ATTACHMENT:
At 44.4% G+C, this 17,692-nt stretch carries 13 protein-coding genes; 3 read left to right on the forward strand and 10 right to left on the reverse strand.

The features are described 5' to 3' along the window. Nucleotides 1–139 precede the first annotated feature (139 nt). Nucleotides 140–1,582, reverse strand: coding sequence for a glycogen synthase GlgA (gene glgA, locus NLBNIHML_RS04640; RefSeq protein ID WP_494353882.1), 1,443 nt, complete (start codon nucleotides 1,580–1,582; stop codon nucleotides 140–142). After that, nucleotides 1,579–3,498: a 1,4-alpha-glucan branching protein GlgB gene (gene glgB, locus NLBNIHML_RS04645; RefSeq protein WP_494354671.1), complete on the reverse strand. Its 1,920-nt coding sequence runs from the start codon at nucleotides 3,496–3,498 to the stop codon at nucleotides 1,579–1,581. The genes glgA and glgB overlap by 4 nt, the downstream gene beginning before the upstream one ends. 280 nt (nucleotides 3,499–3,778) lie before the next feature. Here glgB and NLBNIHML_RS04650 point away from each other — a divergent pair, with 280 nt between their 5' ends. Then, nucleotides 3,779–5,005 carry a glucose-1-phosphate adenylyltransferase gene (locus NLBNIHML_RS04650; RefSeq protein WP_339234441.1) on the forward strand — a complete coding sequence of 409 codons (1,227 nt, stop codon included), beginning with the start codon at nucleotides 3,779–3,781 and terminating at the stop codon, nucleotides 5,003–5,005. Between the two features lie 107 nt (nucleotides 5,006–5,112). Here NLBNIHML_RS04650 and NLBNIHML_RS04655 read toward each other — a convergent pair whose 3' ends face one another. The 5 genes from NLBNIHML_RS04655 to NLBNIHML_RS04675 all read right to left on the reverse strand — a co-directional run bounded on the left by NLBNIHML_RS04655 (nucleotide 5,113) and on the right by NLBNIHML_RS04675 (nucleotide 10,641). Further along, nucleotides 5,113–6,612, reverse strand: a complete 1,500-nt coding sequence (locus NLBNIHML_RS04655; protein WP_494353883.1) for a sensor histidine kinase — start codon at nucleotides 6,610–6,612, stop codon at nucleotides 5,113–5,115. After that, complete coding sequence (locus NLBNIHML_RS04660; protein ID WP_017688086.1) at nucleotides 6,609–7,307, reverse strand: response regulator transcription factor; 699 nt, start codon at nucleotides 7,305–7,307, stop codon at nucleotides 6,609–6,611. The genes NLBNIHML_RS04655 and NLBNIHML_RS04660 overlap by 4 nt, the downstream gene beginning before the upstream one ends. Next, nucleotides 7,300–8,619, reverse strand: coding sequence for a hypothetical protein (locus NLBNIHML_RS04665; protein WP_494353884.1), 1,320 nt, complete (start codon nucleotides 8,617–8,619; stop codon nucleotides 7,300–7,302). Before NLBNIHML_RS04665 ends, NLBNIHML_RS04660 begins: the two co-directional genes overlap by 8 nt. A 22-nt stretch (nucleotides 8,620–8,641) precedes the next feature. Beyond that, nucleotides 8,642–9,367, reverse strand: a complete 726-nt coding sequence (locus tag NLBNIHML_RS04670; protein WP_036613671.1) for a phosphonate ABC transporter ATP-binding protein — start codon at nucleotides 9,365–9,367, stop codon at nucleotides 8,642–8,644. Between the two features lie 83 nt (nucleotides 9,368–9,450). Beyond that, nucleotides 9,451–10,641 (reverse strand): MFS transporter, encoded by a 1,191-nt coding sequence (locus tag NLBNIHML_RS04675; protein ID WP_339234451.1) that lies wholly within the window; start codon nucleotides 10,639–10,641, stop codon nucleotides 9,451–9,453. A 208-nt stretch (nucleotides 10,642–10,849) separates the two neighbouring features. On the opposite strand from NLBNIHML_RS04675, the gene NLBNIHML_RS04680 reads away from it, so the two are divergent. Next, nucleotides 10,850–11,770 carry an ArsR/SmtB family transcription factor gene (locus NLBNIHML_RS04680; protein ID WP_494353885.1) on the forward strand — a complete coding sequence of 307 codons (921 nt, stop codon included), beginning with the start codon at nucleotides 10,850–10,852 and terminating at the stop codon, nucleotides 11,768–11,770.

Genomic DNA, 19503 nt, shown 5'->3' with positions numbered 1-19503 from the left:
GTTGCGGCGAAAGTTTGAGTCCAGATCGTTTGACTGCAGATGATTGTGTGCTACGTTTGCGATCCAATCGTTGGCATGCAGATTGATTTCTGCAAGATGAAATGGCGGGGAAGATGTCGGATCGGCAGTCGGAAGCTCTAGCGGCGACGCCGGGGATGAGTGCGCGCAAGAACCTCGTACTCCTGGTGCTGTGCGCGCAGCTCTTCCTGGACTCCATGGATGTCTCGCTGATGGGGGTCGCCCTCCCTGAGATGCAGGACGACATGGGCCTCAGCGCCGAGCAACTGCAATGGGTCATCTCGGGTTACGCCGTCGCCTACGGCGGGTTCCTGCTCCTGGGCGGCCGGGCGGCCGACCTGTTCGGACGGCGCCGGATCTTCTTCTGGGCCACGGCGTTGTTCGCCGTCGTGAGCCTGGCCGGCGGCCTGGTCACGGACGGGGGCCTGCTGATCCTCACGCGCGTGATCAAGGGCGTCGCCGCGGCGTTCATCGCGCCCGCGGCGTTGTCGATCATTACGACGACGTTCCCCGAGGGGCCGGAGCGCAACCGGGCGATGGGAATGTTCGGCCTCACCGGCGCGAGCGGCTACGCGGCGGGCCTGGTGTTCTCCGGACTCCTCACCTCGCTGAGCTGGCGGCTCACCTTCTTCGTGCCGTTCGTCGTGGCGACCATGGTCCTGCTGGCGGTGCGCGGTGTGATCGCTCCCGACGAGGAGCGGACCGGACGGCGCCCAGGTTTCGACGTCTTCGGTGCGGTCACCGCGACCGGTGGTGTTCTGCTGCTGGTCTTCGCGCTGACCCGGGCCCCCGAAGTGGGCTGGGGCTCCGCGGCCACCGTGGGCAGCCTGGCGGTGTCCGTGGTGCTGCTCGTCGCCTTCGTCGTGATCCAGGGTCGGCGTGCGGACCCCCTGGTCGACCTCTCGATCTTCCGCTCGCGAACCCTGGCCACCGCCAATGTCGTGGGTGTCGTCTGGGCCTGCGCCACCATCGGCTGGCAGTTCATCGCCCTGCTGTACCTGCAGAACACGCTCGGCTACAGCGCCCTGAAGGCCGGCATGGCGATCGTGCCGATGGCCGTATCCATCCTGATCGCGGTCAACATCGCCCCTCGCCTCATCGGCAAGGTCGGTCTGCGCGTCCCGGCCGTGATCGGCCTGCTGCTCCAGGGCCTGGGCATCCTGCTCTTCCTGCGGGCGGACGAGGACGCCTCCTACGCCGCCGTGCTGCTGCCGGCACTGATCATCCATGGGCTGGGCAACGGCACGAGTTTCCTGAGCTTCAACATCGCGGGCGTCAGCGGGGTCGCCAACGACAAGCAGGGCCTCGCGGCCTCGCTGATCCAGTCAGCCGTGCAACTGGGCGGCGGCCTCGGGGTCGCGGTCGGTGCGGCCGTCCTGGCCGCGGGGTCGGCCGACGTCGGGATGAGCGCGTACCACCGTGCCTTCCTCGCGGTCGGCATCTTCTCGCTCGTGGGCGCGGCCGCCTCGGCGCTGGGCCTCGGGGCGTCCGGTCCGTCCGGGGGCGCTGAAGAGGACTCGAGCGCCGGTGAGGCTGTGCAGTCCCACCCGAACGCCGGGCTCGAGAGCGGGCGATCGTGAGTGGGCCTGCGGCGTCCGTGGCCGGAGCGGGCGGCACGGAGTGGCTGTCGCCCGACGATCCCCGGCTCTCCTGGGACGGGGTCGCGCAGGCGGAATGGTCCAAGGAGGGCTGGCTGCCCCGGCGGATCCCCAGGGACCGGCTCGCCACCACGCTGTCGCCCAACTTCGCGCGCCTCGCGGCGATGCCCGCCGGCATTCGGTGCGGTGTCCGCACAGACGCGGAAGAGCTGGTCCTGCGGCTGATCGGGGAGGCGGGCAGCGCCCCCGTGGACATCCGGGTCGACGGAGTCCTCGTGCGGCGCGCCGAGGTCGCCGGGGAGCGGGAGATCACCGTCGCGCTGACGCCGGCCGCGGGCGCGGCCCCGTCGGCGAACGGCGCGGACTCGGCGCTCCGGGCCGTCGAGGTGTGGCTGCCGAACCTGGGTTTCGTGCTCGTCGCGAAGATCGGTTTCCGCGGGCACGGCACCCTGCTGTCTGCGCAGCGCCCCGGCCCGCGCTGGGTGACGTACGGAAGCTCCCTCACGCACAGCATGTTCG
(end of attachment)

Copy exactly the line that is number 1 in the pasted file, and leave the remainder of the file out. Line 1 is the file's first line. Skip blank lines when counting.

At 44.4% G+C, this 17,692-nt stretch carries 13 protein-coding genes; 3 read left to right on the forward strand and 10 right to left on the reverse strand.